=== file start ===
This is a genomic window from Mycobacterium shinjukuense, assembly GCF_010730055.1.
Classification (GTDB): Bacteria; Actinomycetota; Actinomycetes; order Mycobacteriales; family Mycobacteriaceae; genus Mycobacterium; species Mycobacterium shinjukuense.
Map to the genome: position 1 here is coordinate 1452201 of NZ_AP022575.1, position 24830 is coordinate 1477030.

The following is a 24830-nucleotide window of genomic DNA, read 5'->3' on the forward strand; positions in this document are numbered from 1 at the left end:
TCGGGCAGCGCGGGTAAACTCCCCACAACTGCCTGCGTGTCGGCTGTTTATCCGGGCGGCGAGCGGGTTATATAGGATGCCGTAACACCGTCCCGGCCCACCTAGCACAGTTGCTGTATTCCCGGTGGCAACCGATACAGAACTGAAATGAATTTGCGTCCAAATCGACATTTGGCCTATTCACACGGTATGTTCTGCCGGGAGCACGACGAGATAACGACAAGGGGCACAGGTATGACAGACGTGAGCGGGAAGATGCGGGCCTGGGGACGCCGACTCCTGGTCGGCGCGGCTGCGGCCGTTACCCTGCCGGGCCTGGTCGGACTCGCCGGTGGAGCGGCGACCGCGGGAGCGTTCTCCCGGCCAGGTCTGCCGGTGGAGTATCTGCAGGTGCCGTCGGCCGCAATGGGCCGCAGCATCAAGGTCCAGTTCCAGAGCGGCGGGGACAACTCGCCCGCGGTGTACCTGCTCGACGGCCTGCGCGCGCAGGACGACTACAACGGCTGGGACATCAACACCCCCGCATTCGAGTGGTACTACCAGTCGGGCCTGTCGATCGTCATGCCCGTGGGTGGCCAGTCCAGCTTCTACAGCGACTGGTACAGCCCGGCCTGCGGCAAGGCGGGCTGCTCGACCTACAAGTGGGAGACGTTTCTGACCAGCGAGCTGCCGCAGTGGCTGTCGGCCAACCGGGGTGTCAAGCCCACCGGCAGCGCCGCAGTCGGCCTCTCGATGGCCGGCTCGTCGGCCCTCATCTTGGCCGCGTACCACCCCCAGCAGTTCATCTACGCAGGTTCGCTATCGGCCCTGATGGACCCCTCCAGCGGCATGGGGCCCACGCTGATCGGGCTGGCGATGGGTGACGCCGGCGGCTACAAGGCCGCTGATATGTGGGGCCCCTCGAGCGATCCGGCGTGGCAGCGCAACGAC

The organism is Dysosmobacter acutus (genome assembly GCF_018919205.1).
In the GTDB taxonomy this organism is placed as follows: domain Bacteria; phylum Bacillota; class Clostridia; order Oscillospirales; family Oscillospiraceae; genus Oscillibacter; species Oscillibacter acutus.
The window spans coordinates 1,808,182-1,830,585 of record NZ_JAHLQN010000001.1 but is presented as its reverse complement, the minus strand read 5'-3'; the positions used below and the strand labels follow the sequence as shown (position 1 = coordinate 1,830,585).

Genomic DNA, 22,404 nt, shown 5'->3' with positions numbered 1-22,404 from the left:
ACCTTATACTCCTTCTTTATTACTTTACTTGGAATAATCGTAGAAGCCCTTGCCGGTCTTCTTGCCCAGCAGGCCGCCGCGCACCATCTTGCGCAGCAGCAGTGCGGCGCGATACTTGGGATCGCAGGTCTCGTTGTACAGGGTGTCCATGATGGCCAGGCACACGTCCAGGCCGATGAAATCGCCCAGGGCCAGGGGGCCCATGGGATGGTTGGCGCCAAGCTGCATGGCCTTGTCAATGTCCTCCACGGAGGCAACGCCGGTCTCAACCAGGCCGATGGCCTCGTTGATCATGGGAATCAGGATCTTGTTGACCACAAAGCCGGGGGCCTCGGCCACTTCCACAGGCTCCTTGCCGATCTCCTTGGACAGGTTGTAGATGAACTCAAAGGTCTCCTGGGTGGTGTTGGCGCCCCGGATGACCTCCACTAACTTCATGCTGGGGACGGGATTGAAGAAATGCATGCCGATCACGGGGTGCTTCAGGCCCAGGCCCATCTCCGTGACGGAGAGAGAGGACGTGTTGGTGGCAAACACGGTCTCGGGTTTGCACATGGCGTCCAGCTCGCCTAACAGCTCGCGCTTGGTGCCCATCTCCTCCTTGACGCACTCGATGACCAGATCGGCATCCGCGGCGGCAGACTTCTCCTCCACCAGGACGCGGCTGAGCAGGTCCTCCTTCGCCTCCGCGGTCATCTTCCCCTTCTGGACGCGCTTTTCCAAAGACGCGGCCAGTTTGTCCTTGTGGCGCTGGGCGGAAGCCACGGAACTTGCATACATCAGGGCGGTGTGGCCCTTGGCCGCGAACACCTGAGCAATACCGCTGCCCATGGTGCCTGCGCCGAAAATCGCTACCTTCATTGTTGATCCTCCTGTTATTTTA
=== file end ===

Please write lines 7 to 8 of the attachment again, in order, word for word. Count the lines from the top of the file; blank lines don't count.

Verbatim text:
In the GTDB taxonomy this organism is placed as follows: domain Bacteria; phylum Bacillota; class Clostridia; order Oscillospirales; family Oscillospiraceae; genus Oscillibacter; species Oscillibacter acutus.
The window spans coordinates 1,808,182-1,830,585 of record NZ_JAHLQN010000001.1 but is presented as its reverse complement, the minus strand read 5'-3'; the positions used below and the strand labels follow the sequence as shown (position 1 = coordinate 1,830,585).